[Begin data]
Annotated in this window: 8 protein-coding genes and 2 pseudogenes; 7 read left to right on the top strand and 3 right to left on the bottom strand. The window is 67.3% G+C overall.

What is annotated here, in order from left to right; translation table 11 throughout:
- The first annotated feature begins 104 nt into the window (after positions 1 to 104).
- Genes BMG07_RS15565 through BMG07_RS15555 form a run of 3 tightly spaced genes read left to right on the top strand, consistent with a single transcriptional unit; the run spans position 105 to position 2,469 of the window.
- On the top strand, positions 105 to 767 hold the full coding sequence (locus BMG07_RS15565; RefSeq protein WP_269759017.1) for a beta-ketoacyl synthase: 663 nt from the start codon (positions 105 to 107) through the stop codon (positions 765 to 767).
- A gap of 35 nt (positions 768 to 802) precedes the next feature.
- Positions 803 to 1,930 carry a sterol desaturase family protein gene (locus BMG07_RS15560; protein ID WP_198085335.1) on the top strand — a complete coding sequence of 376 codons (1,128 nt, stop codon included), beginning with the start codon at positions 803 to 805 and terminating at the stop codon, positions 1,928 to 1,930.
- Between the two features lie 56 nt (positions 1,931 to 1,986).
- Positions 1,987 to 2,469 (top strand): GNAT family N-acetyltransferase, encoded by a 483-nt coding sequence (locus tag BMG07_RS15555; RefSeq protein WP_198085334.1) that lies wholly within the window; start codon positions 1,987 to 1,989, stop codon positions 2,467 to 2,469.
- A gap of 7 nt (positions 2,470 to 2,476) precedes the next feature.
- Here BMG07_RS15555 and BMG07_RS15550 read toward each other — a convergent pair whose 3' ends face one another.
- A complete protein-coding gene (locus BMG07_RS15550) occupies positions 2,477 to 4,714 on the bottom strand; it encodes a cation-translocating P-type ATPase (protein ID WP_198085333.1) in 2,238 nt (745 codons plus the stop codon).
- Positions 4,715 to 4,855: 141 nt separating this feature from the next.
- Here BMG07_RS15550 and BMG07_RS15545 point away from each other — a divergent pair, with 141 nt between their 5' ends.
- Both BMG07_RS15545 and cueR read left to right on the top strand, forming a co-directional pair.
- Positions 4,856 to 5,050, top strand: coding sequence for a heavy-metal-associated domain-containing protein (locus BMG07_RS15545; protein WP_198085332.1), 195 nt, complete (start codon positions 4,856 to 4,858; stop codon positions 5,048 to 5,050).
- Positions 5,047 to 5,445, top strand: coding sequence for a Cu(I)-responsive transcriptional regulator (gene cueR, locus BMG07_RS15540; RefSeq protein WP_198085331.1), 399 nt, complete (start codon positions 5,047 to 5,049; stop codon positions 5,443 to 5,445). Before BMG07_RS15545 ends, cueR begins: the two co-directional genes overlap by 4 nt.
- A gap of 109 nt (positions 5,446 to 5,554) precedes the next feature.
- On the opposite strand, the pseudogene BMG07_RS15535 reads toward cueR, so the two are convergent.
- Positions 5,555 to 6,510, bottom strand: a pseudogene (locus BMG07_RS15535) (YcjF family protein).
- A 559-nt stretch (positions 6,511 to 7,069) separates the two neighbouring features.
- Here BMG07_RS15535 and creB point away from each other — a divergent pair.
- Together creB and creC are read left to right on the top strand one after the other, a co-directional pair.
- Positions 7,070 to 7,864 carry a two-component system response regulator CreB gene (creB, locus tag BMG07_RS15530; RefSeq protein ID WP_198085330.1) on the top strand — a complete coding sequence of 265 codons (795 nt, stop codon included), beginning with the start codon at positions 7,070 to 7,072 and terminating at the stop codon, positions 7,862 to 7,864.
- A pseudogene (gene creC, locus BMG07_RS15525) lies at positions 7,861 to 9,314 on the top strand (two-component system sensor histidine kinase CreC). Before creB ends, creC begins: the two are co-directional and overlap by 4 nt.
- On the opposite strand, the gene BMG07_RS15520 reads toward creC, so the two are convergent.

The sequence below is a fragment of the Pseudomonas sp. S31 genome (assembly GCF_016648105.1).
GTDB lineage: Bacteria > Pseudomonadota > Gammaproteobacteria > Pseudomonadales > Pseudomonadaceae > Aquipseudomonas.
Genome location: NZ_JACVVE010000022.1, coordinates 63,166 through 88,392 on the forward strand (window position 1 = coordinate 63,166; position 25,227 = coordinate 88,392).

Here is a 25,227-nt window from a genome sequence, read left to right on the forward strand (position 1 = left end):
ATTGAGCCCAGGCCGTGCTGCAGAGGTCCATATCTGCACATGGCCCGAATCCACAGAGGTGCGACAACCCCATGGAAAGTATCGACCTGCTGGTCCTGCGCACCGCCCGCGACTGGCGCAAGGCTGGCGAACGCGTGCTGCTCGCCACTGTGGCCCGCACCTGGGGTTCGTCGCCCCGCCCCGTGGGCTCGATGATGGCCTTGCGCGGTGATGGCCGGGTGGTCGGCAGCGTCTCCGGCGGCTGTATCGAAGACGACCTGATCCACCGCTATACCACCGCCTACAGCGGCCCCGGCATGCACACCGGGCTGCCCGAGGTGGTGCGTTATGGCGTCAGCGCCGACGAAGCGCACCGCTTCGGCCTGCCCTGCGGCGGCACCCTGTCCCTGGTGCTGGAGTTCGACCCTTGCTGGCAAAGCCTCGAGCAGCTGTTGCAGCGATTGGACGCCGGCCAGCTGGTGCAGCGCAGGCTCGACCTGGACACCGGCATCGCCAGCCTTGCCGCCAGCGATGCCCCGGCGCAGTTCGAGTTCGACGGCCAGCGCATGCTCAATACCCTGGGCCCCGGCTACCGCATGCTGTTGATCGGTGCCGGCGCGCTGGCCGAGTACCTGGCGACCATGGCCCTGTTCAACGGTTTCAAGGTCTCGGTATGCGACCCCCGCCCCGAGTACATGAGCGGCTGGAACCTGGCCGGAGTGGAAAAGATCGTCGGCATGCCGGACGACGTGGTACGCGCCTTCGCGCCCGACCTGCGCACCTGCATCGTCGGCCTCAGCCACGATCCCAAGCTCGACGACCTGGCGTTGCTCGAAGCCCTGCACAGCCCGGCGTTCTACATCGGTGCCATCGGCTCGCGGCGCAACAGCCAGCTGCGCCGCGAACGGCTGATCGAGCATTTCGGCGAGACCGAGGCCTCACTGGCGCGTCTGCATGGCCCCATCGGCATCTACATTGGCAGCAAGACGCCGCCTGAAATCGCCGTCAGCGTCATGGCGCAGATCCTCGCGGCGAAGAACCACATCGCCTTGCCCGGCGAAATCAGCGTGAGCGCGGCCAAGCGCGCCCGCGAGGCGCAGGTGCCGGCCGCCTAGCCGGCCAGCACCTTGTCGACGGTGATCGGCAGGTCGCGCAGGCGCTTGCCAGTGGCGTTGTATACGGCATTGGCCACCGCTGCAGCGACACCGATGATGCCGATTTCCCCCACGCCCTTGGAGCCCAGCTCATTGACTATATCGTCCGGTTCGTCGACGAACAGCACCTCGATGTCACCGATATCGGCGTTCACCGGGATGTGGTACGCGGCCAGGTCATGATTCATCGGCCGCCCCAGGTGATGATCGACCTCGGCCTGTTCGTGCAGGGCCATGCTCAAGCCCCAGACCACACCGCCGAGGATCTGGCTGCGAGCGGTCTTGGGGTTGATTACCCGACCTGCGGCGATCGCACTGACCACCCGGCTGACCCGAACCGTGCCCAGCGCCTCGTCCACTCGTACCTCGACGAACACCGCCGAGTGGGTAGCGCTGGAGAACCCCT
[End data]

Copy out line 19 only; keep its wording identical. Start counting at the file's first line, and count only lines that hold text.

- On the opposite strand, the pseudogene BMG07_RS15535 reads toward cueR, so the two are convergent.